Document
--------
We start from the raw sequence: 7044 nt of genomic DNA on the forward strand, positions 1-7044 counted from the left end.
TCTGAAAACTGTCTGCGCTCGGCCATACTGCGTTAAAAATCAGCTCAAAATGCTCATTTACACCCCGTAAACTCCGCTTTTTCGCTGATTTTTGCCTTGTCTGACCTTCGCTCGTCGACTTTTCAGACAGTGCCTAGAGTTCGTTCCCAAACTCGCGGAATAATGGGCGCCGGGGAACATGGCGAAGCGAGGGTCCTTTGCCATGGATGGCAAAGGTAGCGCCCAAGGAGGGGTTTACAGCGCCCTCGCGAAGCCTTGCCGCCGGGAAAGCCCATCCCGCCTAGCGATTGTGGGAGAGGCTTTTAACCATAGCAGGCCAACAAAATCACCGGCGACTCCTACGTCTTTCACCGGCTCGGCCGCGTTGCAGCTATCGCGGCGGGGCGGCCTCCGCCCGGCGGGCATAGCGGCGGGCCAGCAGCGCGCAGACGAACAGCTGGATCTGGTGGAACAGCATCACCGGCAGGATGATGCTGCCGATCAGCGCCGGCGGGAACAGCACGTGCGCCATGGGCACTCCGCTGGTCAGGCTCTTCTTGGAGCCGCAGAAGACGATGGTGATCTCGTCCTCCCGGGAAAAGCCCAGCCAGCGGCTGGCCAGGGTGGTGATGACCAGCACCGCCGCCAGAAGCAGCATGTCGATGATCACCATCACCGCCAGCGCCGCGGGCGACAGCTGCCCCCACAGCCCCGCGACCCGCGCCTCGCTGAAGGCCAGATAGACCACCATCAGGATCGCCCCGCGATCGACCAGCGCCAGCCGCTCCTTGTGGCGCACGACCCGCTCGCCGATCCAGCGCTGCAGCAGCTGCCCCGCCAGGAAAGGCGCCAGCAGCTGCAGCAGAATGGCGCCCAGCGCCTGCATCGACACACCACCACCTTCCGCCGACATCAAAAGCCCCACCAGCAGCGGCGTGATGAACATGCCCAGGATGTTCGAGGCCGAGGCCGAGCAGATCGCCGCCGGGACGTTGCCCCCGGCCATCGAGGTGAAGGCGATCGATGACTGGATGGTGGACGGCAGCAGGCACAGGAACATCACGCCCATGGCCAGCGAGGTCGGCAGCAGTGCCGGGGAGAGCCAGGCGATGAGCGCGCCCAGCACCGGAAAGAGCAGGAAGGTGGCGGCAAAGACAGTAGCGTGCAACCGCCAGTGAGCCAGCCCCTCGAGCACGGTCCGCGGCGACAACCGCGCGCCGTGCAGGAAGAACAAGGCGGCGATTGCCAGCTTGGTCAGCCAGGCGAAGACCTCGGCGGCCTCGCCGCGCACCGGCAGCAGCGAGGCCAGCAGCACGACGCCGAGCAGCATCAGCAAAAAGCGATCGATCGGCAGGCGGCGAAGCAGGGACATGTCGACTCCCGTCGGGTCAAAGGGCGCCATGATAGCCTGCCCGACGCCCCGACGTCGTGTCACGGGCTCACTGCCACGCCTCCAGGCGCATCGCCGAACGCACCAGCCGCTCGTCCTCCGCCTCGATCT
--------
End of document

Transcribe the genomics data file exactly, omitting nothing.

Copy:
We start from the raw sequence: 7044 nt of genomic DNA on the forward strand, positions 1-7044 counted from the left end.
TCTGAAAACTGTCTGCGCTCGGCCATACTGCGTTAAAAATCAGCTCAAAATGCTCATTTACACCCCGTAAACTCCGCTTTTTCGCTGATTTTTGCCTTGTCTGACCTTCGCTCGTCGACTTTTCAGACAGTGCCTAGAGTTCGTTCCCAAACTCGCGGAATAATGGGCGCCGGGGAACATGGCGAAGCGAGGGTCCTTTGCCATGGATGGCAAAGGTAGCGCCCAAGGAGGGGTTTACAGCGCCCTCGCGAAGCCTTGCCGCCGGGAAAGCCCATCCCGCCTAGCGATTGTGGGAGAGGCTTTTAACCATAGCAGGCCAACAAAATCACCGGCGACTCCTACGTCTTTCACCGGCTCGGCCGCGTTGCAGCTATCGCGGCGGGGCGGCCTCCGCCCGGCGGGCATAGCGGCGGGCCAGCAGCGCGCAGACGAACAGCTGGATCTGGTGGAACAGCATCACCGGCAGGATGATGCTGCCGATCAGCGCCGGCGGGAACAGCACGTGCGCCATGGGCACTCCGCTGGTCAGGCTCTTCTTGGAGCCGCAGAAGACGATGGTGATCTCGTCCTCCCGGGAAAAGCCCAGCCAGCGGCTGGCCAGGGTGGTGATGACCAGCACCGCCGCCAGAAGCAGCATGTCGATGATCACCATCACCGCCAGCGCCGCGGGCGACAGCTGCCCCCACAGCCCCGCGACCCGCGCCTCGCTGAAGGCCAGATAGACCACCATCAGGATCGCCCCGCGATCGACCAGCGCCAGCCGCTCCTTGTGGCGCACGACCCGCTCGCCGATCCAGCGCTGCAGCAGCTGCCCCGCCAGGAAAGGCGCCAGCAGCTGCAGCAGAATGGCGCCCAGCGCCTGCATCGACACACCACCACCTTCCGCCGACATCAAAAGCCCCACCAGCAGCGGCGTGATGAACATGCCCAGGATGTTCGAGGCCGAGGCCGAGCAGATCGCCGCCGGGACGTTGCCCCCGGCCATCGAGGTGAAGGCGATCGATGACTGGATGGTGGACGGCAGCAGGCACAGGAACATCACGCCCATGGCCAGCGAGGTCGGCAGCAGTGCCGGGGAGAGCCAGGCGATGAGCGCGCCCAGCACCGGAAAGAGCAGGAAGGTGGCGGCAAAGACAGTAGCGTGCAACCGCCAGTGAGCCAGCCCCTCGAGCACGGTCCGCGGCGACAACCGCGCGCCGTGCAGGAAGAACAAGGCGGCGATTGCCAGCTTGGTCAGCCAGGCGAAGACCTCGGCGGCCTCGCCGCGCACCGGCAGCAGCGAGGCCAGCAGCACGACGCCGAGCAGCATCAGCAAAAAGCGATCGATCGGCAGGCGGCGAAGCAGGGACATGTCGACTCCCGTCGGGTCAAAGGGCGCCATGATAGCCTGCCCGACGCCCCGACGTCGTGTCACGGGCTCACTGCCACGCCTCCAGGCGCATCGCCGAACGCACCAGCCGCTCGTCCTCCGCCTCGATCT